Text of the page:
I heard this the other day and I thought it was hilarious. I think the term exists in English, but I’ve never heard it used in everyday speech – usually it’s referred to in specific political discourse.
How important is your accent when you learn a new language? Obviously you want to be understood, but how essential is it to actually sound like a French-, German-, Italian-speaker? It’s been preying on my mind lately as I try to start using more and more German.
There are languages where it seems essential, such as Chinese where an inflection can change a meaning – but in European languages, it is heading further and further down my to-do list (right under doing my German verb drills).
Sometimes people say something and I just don’t understand. I technically know what the words mean, but they don’t make any sense.
This winter, I learned to ski. Well, I learned to slide from side to side down a slope on skis and stop at the end. Just about.
Learning anything new as an adult is hard. But add in lack of control and a healthy dose of terror and it seems near-impossible. Day one seemed to go well. We started on a basically flat section. I could stop! I could turn! Yippee. We then went onto a slight slope. Turned out I could fall as well…
Or the lack of them.
I genuinely like vegetables. And here you can get some lovely vegetables. Humorously shaped squash that would never make it onto the shelves in the UK. Beautiful tomatoes, fresh lettuce, juicy fruits, all proudly grown here and labelled Swiss. Just don’t try to eat them with your meal.
The side salad is officially NFI in Switzerland. Order a salad and it comes first. Order it at the same time as your meal and people look at you as if you asked to wear it as a hat. I ordered a salad alongside a pizza. The pizza arrived. I could see the salad. Sitting there. Waiting. And everyone ignored it.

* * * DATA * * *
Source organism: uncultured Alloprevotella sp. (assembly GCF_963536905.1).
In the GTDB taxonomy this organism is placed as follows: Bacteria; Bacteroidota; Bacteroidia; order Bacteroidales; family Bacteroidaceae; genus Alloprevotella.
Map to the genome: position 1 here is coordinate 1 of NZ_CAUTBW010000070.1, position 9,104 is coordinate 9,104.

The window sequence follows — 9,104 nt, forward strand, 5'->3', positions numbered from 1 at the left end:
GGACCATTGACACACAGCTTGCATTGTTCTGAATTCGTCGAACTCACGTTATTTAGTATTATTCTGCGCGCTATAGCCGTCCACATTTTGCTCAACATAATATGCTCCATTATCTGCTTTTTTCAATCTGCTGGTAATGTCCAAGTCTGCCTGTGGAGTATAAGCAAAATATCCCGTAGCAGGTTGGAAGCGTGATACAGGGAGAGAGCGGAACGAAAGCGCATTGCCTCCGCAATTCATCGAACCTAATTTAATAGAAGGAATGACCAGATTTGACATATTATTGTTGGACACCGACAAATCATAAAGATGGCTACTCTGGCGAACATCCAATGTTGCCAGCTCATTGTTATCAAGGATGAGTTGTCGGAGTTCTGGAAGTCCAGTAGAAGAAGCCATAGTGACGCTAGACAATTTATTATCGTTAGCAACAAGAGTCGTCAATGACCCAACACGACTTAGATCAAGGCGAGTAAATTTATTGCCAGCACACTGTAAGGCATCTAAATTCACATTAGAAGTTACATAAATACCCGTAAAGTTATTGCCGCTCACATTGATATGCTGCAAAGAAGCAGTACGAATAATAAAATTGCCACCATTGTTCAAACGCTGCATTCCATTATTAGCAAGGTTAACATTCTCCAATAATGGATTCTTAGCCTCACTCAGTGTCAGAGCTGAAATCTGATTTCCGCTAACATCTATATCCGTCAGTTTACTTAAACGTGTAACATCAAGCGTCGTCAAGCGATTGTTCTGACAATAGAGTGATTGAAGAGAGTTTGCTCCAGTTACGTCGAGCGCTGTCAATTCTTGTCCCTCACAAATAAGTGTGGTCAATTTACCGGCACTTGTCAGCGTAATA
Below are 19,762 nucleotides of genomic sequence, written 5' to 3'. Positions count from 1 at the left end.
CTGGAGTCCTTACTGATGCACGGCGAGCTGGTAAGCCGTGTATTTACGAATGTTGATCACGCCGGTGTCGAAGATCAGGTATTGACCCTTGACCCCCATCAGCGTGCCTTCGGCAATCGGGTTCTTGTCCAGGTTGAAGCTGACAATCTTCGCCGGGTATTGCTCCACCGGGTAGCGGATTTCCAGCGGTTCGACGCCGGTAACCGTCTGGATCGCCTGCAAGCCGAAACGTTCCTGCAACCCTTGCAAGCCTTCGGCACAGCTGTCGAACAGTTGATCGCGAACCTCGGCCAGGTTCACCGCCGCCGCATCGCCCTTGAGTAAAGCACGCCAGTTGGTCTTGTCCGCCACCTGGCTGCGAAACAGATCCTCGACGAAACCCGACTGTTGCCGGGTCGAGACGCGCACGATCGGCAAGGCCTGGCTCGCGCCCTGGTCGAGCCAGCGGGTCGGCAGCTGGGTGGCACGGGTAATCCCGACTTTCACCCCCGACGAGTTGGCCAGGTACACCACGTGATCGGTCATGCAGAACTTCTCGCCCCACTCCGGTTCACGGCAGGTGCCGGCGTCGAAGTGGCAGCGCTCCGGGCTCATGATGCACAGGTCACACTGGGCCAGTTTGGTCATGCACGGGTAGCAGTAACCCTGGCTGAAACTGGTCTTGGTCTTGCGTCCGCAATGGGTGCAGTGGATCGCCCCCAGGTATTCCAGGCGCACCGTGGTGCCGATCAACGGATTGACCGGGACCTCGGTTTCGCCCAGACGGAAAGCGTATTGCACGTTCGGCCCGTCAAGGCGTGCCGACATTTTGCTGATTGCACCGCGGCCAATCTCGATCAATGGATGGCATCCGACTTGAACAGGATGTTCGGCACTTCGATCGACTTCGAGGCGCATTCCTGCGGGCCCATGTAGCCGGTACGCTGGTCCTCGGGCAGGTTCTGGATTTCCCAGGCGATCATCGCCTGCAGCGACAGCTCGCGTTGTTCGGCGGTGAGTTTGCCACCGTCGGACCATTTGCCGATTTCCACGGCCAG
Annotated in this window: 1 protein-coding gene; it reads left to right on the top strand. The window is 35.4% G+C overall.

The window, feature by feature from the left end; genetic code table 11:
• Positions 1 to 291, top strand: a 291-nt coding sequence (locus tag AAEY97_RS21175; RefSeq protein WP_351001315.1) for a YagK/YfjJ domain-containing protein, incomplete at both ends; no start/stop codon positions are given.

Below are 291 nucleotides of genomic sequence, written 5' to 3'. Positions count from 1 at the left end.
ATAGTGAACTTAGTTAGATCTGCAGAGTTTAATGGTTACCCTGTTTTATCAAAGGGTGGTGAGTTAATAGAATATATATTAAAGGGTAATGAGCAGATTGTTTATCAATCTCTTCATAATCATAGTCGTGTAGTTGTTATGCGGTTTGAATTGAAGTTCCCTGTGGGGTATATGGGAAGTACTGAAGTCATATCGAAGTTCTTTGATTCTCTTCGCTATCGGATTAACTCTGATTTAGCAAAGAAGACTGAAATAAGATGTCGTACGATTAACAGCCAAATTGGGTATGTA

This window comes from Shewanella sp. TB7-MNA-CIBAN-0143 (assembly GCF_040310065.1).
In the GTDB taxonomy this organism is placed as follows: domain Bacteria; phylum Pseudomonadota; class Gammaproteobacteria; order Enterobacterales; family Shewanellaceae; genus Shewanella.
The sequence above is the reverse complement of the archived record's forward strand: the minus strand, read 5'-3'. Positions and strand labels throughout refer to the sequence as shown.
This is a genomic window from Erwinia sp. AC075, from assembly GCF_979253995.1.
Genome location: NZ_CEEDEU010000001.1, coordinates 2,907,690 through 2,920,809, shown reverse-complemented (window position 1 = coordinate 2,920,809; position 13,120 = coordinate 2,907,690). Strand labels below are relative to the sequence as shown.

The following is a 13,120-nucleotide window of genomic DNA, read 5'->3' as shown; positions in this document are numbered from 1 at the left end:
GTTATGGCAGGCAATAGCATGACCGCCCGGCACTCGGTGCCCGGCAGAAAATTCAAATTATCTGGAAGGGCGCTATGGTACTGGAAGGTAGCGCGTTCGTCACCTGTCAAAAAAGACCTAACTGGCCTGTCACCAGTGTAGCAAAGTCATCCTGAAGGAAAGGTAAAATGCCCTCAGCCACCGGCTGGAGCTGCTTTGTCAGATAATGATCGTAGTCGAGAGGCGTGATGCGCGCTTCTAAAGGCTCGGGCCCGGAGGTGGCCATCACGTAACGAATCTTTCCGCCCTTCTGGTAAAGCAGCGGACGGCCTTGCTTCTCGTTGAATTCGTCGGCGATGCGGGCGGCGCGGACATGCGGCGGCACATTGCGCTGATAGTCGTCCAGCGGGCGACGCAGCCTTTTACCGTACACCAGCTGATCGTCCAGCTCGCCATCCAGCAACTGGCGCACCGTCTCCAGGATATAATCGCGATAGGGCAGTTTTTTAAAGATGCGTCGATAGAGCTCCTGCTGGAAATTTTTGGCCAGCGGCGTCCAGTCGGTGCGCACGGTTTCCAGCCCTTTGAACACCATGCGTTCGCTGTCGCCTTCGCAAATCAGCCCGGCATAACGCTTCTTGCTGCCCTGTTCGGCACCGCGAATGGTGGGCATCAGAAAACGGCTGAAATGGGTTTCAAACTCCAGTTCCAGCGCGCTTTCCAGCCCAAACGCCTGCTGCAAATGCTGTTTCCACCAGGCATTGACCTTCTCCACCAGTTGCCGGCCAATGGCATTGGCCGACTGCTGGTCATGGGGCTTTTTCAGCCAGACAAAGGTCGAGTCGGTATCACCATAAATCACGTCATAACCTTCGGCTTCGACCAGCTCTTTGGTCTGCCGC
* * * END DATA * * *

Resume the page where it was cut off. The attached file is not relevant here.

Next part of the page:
I spent two years at school not learning German. I had two lessons a week in which I expressly tried my hardest not to remember a single word.
I didn’t like it (or I didn’t like the teacher); I preferred the romance and gallic sentimentality of French, where you could simply shrug a bit and put on an accent. German was all hard letters and aggressive punctuation. Who needs that anyway?
Me, it turns out. I’m pretty good at nodding and smiling – even laughing – at the right moments. But then the inevitable happens. Someone addresses something to you. It is immediately apparent that you have just been pretending for the last fifteen minutes. It’s awkward.
If you had told me five years ago that I would own hiking boots before I owned a house I would have laughed you out of the room. I did the Duke of Edinburgh award, an overnight orienteering challenge, and I hated it. The idea of me doing adventure sports or serious outdoor activities has people in hysterics (it’s kind of offensive. But true). I love to walk. I love certain sports. I love being outside. But I like pretty things. I like meandering, I like riding a horse gently through a forest, or playing in the park, or walking by the river. I don’t like walking uphill for a 500 metre elevation.
That’s why it took several trips to several shops to find the right boots. That matched the jacket. That matched the wind shell jacket. But now I have them. And more to the point, I have used them.